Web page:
Wendy Orent in Undark:
As far as scientists and historians can tell, the bacterium that caused the Black Death never lost its virulence, or deadliness. But the pathogen responsible for the 1918 influenza pandemic, which still wanders the planet as a strain of seasonal flu, evolved to become less deadly, and it’s possible that the pathogen for the 2009 H1N1 pandemic did the same. Will SARS-CoV-2, the virus that causes Covid-19, follow a similar trajectory? Some scientists say the virus has already evolved in a way that makes it easier to transmit. But as for a possible decline in virulence, most everyone says it’s too soon to tell. Looking to the past, however, may offer some clues.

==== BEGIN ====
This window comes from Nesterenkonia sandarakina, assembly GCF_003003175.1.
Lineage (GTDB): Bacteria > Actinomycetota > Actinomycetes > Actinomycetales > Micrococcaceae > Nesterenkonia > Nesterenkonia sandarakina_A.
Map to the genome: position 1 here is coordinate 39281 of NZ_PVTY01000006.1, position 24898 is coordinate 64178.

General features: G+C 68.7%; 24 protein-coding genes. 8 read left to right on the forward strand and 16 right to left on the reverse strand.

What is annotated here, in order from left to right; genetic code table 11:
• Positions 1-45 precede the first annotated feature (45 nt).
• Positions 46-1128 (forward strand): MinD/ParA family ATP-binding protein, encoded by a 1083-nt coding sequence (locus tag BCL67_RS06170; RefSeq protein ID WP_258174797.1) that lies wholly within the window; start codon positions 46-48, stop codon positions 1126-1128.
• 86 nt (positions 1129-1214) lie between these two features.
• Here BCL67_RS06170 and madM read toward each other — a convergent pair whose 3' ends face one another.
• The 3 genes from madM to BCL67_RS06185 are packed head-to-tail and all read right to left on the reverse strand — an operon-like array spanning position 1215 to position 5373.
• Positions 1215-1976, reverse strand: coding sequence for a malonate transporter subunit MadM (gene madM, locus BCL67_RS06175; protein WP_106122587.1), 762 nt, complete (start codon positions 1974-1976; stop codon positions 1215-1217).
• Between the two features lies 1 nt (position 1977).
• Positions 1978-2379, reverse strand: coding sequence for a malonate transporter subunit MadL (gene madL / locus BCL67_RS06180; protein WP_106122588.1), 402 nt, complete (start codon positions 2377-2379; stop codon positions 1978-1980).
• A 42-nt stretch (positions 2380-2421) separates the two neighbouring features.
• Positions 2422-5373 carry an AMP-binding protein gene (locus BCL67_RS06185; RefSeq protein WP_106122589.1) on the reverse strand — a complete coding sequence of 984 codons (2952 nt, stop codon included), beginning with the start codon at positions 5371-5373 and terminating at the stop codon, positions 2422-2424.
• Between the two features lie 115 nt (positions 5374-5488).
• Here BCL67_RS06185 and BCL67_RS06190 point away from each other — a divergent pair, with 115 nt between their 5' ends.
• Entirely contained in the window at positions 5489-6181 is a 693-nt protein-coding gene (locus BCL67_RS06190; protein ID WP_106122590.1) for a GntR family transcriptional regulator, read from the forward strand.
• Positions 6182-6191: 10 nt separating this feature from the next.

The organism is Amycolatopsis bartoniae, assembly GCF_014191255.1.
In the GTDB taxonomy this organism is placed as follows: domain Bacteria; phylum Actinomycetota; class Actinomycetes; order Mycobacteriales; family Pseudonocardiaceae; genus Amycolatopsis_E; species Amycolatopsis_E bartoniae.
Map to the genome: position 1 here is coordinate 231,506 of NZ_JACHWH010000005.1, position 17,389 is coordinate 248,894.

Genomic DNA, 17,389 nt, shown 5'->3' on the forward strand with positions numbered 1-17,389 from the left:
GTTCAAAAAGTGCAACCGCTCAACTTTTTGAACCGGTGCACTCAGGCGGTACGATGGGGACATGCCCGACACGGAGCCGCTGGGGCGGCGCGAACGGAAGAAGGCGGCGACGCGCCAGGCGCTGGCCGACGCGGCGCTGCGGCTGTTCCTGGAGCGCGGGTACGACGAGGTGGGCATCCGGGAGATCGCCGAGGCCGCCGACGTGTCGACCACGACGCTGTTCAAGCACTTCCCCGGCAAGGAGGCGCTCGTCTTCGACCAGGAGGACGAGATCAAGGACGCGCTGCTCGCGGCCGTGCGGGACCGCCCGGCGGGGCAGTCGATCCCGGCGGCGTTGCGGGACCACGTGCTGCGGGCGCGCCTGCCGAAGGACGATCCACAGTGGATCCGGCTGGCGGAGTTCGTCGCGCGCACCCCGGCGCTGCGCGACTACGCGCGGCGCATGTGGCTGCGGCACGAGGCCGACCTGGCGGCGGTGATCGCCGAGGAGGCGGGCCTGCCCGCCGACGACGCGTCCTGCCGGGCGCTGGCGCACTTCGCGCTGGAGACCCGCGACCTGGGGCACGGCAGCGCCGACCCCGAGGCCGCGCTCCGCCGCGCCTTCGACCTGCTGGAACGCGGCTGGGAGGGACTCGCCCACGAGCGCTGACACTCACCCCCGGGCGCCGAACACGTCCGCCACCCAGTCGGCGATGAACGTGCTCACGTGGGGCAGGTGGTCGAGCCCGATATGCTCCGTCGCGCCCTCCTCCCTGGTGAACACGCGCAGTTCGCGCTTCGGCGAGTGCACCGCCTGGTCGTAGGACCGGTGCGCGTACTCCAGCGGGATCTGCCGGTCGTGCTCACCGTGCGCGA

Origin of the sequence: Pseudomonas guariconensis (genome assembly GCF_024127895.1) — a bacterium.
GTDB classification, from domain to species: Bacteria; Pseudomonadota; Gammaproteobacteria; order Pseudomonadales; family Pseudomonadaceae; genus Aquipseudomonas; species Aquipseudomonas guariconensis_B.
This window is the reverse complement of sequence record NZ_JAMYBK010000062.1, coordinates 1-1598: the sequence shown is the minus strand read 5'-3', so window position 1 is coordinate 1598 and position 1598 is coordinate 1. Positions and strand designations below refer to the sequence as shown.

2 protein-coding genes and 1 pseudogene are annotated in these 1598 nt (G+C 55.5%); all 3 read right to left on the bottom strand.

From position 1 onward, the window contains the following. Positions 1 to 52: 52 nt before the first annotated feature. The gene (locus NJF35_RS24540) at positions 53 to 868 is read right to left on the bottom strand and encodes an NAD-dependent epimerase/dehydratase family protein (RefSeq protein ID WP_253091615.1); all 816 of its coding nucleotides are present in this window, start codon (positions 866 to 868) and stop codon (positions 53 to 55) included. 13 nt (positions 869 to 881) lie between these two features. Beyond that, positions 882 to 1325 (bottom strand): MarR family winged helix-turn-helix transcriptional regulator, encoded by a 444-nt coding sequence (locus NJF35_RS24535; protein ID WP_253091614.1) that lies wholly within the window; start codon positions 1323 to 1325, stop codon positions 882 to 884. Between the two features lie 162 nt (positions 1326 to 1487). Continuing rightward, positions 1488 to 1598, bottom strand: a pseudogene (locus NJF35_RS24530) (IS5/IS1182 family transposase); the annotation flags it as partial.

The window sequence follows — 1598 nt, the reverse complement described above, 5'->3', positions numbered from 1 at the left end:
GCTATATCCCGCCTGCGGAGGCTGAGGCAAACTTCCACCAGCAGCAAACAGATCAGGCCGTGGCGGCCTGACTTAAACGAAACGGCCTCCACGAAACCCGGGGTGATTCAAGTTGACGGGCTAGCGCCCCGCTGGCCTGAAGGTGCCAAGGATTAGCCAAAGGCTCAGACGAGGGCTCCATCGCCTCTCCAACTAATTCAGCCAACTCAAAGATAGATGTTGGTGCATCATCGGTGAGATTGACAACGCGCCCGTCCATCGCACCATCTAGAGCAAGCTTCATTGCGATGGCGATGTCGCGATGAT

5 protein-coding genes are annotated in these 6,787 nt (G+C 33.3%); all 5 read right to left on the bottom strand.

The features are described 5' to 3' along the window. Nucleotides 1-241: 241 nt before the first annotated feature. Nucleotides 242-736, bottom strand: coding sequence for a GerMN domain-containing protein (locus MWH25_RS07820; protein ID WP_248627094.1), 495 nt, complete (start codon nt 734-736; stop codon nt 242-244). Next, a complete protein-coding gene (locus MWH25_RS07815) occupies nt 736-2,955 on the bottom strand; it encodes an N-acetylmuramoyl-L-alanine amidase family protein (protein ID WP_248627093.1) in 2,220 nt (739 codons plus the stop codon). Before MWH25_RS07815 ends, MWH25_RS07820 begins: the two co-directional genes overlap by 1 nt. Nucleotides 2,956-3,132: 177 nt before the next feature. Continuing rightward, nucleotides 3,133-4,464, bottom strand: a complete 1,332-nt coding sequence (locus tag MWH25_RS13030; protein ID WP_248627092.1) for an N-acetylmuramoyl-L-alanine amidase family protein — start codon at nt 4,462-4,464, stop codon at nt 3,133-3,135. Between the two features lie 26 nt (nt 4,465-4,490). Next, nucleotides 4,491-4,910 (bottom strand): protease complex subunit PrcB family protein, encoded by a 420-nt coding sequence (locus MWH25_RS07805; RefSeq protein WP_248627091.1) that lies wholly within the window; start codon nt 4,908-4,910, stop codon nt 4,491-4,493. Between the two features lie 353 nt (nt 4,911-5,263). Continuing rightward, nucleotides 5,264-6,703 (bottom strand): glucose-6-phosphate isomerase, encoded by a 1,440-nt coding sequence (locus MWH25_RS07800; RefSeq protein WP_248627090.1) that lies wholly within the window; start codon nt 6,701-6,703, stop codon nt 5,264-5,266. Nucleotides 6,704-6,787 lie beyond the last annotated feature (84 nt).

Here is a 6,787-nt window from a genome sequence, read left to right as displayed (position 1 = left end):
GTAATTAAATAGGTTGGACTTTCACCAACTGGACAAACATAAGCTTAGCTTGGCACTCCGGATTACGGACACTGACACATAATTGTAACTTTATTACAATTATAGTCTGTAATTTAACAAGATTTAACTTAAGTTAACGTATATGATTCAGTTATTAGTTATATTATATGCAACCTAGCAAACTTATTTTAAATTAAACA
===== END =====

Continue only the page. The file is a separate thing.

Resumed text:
The idea that circulating pathogens gradually become less deadly over time is very old. It seems to have originated in the writings of a 19th-century physician, Theobald Smith, who first suggested that there is a “delicate equilibrium” between parasite and host, and argued that, over time, the deadliness of a pathogen should decline since it is really not in the interest of a germ to kill its host. This notion became conventional wisdom for many years, but by the 1980s, researchers had begun challenging the idea.